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"Camp Competitive"
Powell River, BC • Canada •
While every team in the NHL begins the pre-season camp and schedule with the goal of putting the best team on the ice not every team is faced with the same realities. Many perenial contenders and former champs of the upper echelons of the NHL have suffered high turn-over in various aspects of their rosters.

Chicago, the reigning cup champ was forced to sacrifice many key components of their squad to the salary cap sytem. They are relying on years of smart drafting and player development to fill voids, and hope a fomer #1 goalie in Marty Turco can return to form.

Detroit, the ageless wonder of the NHL, also have a deep system of players long developed overseas and in the AHL.

San Jose has a gaping hole on its back end after the retirement of Rob Blake, and hope to platoon two former back-up Finns behind that d-corps.

In Los Angeles the Kings are replacing a veteran 20 goal man in Alexander Frolov and hope again that youth will prevail. They're also dealing with high profile pending RFA's and what could end up being the biggest goalie controversy in the league this season as Jonathan Bernier is set to userp the starting job from last years go-to-guy Jonathan Quick.

The point I'm making is that of all the contenders in the west the Canucks have likely the fewest jobs available and arguably the deepest pool of hopefuls which is saying a lot for a team who had for years been maligned for draft day gaffs and poor player development and asset management. How they got to this point in such a short period of time is unbelieveable. What it means is that they have a healthy dose of constructive competition within their system that will drive players to earn their spot night in and night out.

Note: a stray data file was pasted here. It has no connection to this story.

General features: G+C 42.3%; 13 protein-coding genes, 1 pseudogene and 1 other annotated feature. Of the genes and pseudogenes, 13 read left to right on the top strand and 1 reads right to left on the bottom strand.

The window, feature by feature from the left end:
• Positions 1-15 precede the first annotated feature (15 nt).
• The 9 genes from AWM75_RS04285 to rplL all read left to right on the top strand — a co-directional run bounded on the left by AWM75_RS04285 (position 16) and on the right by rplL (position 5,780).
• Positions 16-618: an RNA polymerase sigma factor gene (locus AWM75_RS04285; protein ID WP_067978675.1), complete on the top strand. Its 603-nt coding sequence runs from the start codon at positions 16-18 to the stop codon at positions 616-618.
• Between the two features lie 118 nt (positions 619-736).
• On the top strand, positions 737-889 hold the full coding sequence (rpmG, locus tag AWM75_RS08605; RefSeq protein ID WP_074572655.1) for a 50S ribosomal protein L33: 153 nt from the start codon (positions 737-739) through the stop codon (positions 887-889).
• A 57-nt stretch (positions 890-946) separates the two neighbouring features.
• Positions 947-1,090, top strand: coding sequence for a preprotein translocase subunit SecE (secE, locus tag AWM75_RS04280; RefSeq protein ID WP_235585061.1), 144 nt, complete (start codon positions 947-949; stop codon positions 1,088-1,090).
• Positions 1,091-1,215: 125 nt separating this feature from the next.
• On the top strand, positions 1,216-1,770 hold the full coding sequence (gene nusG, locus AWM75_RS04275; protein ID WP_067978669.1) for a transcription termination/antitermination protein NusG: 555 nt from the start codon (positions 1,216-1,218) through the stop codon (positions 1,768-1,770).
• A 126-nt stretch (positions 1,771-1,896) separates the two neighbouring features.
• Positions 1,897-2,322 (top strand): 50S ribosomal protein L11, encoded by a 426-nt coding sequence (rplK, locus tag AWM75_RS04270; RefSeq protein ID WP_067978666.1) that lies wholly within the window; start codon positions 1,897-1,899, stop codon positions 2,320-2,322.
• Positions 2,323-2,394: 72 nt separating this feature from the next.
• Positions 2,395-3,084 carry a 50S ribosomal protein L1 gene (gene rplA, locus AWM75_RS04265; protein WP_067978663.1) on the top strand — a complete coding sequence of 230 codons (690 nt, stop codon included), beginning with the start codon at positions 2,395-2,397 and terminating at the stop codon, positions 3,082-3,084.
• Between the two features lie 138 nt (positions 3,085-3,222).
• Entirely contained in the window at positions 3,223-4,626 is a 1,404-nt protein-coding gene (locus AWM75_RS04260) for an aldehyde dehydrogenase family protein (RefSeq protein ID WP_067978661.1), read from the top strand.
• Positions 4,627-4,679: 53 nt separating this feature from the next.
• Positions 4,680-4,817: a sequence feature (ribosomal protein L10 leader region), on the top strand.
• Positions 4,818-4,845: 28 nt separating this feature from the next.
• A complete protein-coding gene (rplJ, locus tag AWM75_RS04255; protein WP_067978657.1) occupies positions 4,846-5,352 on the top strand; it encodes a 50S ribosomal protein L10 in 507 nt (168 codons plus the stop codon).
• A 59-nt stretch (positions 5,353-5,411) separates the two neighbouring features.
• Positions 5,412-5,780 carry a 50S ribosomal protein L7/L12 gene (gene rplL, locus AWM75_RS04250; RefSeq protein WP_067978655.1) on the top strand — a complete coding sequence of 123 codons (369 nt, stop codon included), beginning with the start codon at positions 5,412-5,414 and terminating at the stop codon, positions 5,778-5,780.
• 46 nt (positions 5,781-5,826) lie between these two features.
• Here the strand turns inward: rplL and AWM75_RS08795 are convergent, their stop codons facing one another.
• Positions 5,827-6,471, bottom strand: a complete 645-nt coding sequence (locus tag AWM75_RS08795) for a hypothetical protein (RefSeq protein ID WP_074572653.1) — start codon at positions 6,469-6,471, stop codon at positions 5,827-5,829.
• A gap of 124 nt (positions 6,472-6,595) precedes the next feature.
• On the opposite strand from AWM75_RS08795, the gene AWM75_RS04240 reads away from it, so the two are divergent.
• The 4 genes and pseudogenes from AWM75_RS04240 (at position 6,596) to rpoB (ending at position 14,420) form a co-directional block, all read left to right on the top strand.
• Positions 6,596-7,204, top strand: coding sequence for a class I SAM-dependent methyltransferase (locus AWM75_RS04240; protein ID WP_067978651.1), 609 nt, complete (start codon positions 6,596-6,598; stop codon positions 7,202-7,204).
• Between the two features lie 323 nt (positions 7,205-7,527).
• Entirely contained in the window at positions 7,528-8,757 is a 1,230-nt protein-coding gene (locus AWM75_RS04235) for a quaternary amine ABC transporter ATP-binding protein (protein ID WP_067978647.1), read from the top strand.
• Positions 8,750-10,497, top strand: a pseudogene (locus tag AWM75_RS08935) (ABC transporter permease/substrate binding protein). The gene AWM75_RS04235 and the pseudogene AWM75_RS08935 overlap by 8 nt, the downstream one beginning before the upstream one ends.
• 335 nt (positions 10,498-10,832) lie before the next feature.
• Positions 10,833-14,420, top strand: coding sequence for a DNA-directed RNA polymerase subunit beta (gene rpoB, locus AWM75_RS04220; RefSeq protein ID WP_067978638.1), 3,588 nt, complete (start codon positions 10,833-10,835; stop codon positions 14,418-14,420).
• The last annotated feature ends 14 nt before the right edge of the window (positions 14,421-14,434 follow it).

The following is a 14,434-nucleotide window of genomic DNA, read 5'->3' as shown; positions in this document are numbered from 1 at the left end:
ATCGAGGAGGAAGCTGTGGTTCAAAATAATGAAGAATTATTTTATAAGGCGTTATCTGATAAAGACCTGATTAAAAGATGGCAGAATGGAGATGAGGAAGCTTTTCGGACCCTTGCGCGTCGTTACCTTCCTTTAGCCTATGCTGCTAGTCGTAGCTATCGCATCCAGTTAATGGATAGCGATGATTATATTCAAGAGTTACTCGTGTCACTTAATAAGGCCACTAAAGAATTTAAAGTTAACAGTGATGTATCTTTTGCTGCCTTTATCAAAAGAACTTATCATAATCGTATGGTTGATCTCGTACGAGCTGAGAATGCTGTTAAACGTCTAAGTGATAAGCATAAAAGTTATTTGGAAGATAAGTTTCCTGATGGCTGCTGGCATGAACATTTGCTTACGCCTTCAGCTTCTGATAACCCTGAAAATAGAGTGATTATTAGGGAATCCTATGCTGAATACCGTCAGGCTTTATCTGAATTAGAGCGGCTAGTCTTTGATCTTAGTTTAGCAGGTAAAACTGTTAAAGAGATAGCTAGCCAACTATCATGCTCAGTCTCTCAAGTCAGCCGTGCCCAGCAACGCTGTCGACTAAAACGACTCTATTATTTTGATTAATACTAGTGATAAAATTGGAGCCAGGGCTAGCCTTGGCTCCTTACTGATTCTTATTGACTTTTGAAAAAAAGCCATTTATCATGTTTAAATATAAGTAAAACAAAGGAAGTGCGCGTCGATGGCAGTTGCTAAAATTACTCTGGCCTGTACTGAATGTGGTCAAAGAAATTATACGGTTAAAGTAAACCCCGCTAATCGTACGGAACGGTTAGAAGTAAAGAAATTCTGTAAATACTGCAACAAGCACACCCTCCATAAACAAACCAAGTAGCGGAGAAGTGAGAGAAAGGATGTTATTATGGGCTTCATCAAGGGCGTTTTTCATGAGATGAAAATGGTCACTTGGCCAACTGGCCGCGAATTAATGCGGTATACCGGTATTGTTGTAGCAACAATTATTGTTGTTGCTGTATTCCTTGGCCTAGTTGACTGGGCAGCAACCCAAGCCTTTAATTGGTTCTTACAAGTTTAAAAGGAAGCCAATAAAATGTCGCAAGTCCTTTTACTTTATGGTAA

Sergei Shirokov was given every opportunity to skate with the top line but his conditioing was called in to question and he finds himself with conditioning and skills coaches and notwith his teammates. Jordan Schroeder didn't impress to the point where he would make the unlikely leap in to this roster, but we will without doubt see him eventuallly i'm sure if he's anything like he showed in last year's AHL call-up. That said, those guys are the long shots, along with Steve Tambelini and Cody Hodgson, to step in to meaningful top six minutes at the outset of the season until Alex Burrows returns. The real key since top six forwards in this team are among the best in the league, is the bottom six guys who it was evident in the past two post-seasons did not bring enough defensive responsibility, offesnive options and nowhere near the level of toughness which was required.

Offseason signing Raffi Torres may see top six minutes, but will likely start the yaer on the third line with Manny Malhotra. These two are the only certainties on the bottom six, but they do immediately address the Canucks need to get bigger, tougher, faster, smarter and offensive. The other four roster spots are a toss up, but I would love to see a young skilled prospect take a top six job, or, slide on to the third line. If I had to pick one it would be Hodgson, so the reamining three jobs up front have a litany of deserving candidates. If I were Alaign Vigneault I would have a hard time leaving Victor Oreskovich off the roster, as he showed an ability to score in the AHL last season putting up 55 points in 70 games and has the wheels to paly in this league, let alone a body-builders physique. Brendan Morison should find himself on the fourth line because he's versatile and a good veteran presence. We will need players that can play in all situations, and Brenden has showed he can quarterback the Power Play and win key defensive zone shorthanded face-offs, and he is an overtime legned in Vancouver. For the same reason I hope Janik Hansen will stick, going with the speed and heart model. He is also flexibleand can score or kill penalties. Darcy Hordichuck is still very necessary in this division, which unlike other conferences the North West exhibits a need for enforcers. This should drive a rotation between Oreskovich and the veteran tough-guy. Rick Rypein may be the toughest scrapper in the league, but the oft-injured pugilist is too unreliable healthwise. Bill Sweatt is the odd man out, who has impressed at all levels of the game but just might find hims with the short straw.

your thoughts?
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